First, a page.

When creating for any specific group, the most important thing to do is maintain a balance of what you may or may not know appeals to that group, and what you know as a designer is going to be the most fun. While Ponies and Space Marines all have their place, simple fun always has a broad appeal.

R.M. Sean B Jaffe is a writer and designer with a background in tabletop gaming and over ten years of experience in the industry working for companies like Griptonite, Vogster Entertainment, and White Wolf Game Studio. He lives in Jersey City, New Jersey with his wife, his dog, and a fanatical devotion to old-school arcade games and tabletop RPGs. He is a bad enough dude to save the president, and for a reasonable fee, he can be convinced to rise from his grave and rescue your daughter.

Wednesday, November 17, 2010

December 2010 Poll

Please vote for the December 2010 topic! As always, feel free to suggest more topics!

You'll see the poll to the right. The choices are:

  • Crafting
  • No More War Games?
  • Indie Design Revelations
No More War Games?
Videogames have a heritage in that they were constructed from display technologies developed because of the Cold War. The first games all resembled some form of war simulation (with Pong being an exception), what would it take to skirt this trend and start developing games that do not revolve around war?

Indie Design Revelations
What takeaways are there from the current crop of indie games?

Tuesday, November 9, 2010

November 2010: Designing for Demographics

Apologies for the late start!

What's the best way to tackle designing a game for a specific audience? That audience could be segmented by age, gender, or even location. Some designers feel that a great game appeals to everyone while others go fishing for specific likes or dislikes of a targeted audience. For instance, if 50-year-old women are known to like gardening, then games about gardening might be a clear direction for that audience.

Or how about when a game is successful in one country, how will it be received in another? Are there specific steps to be taken when localizing?

Can any game mechanic be successfully copied and marketed to different demographics? Are there differences in design or is it just in the marketing?

So what's your methodology and the reasoning behind it?

Thursday, November 4, 2010

Gaming the Game Developers (Part II)

Unfortunately, the second half of the podcast in September 2009 for Gaming the Game Developers had some sound quality issues.  I was able to get Josh Sutphin's voice louder but Grétar Hannesson is really hard to hear in the beginning of the podcast.  (And please disregard my breathing into the mike ;)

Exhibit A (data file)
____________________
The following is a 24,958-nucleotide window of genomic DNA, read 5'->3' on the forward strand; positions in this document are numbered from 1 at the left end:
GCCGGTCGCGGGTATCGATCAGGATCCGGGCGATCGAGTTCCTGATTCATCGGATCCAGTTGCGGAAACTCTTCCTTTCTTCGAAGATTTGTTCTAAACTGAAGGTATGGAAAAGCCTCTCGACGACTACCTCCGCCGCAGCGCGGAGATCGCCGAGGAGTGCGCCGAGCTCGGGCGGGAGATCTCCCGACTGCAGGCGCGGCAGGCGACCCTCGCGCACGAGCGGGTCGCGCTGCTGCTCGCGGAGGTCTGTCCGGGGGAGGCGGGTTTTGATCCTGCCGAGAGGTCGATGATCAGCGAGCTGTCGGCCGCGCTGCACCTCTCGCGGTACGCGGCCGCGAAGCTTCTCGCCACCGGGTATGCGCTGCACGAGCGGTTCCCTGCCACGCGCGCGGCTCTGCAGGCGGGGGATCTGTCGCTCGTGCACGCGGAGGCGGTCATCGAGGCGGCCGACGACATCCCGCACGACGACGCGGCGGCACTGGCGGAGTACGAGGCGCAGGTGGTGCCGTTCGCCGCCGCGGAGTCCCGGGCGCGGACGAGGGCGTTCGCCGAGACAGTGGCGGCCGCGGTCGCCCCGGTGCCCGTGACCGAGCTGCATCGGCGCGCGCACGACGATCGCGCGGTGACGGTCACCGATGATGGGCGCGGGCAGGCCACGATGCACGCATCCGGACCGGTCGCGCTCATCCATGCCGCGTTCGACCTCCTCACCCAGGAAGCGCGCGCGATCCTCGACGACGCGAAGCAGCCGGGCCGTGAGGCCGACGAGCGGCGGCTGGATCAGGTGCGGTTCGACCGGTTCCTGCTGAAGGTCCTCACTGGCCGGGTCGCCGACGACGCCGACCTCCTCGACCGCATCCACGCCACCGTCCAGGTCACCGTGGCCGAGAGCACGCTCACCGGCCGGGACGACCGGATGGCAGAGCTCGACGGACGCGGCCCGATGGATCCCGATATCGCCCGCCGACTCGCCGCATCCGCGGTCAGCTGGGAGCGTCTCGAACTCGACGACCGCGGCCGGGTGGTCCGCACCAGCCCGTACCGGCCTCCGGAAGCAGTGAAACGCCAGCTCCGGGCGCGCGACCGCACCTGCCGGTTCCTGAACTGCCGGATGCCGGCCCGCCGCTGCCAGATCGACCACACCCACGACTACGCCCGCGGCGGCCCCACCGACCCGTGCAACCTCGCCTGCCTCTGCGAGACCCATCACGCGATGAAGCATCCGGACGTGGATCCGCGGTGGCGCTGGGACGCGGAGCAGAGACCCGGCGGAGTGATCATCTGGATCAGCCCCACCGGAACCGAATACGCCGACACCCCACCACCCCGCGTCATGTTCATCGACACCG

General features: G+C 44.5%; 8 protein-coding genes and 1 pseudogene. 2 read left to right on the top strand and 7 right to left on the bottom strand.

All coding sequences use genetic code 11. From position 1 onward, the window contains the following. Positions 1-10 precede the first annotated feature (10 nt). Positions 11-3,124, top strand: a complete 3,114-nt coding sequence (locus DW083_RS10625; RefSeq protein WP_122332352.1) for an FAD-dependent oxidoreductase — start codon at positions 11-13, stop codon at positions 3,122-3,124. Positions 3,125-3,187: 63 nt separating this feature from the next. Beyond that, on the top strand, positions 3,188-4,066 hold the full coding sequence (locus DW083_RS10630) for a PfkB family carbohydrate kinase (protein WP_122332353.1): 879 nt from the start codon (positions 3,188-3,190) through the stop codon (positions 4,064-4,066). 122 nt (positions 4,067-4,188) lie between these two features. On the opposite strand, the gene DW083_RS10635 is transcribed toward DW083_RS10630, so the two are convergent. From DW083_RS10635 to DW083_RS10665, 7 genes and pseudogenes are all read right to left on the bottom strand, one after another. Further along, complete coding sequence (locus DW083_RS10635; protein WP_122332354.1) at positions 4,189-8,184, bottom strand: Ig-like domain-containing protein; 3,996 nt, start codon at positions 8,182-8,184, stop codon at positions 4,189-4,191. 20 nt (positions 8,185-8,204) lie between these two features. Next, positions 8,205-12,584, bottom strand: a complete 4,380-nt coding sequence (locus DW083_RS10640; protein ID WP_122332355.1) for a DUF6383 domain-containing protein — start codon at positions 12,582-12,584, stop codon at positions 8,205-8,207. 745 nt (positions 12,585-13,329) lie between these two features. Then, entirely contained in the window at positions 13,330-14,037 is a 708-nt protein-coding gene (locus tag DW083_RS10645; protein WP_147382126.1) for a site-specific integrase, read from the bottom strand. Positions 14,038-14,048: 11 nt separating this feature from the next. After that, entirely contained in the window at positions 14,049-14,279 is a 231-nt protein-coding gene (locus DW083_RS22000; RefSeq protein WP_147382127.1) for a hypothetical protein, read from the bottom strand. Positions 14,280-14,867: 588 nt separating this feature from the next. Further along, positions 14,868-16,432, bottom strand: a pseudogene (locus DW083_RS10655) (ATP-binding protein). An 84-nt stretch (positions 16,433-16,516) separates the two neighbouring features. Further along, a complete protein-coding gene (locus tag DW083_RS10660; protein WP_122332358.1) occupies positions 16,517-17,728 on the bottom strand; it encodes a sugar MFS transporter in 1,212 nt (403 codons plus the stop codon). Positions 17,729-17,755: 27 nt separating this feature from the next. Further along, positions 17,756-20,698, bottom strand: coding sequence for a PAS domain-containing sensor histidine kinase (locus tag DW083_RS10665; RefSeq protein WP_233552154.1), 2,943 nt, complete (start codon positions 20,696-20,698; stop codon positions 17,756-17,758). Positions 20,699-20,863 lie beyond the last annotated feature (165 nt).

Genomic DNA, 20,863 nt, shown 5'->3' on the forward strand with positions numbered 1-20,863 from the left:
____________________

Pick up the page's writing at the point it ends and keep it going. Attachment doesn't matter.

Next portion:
At this point of the conversation, Billy Cain had to leave (he was attending GDC Austin at the time) and Josh Sutphin joined the conversation.

Despite the poor sound quality, I think you might find the second half of the Gaming the Game Developers podcast very interesting.  We talk about the Lead Designer as "game master" and discuss how D&D and MMORPG design techniques can be used to motivate team members, what positive reinforcement loops work, and why social policy makers should look to game design for ideas.

In this podcast, producer Billy Cain, game designer Josh Sutphin, and game designer Grétar Hannesson discuss the topic of Gaming the Game Developers.

[Please note: The podcast does not appear to be showing in FireFox but is working in other browsers.]
To download the podcast: go here.

Games Referenced: Auto Assault, EVE Online, World of Warcraft, Gamestar Mechanic, Scribblenauts

Billy Cain’s game industry career began in 1992 at Origin Systems. Since then, he has designed, developed, produced, and contributed to many award-winning video games including Wing Commander: Prophecy and SpongeBob SquarePants: Revenge of the Flying Dutchman. As co-founder of Critical Mass Interactive, Mr. Cain has created a world-class game development and outsourcing company that has served Disney, Electronic Arts, Midway, NCsoft, Sega, Sony, THQ, Universal, and many other studios.

Grétar Hannesson is a game system designer and an enthusiastic student of human behavior and choice architecture. He cut his teeth on EVE-Online where he served many roles before that of a designer and is now working on an unannounced title for Ubisoft Montréal. He (sporadically) writes about game design and related workplace matters on his blog.

Josh Sutphin is the design lead at LightBox Interactive (formerly Incognito Entertainment). He also produces mods, indie games, and electronic music, and blogs on game design and politics, at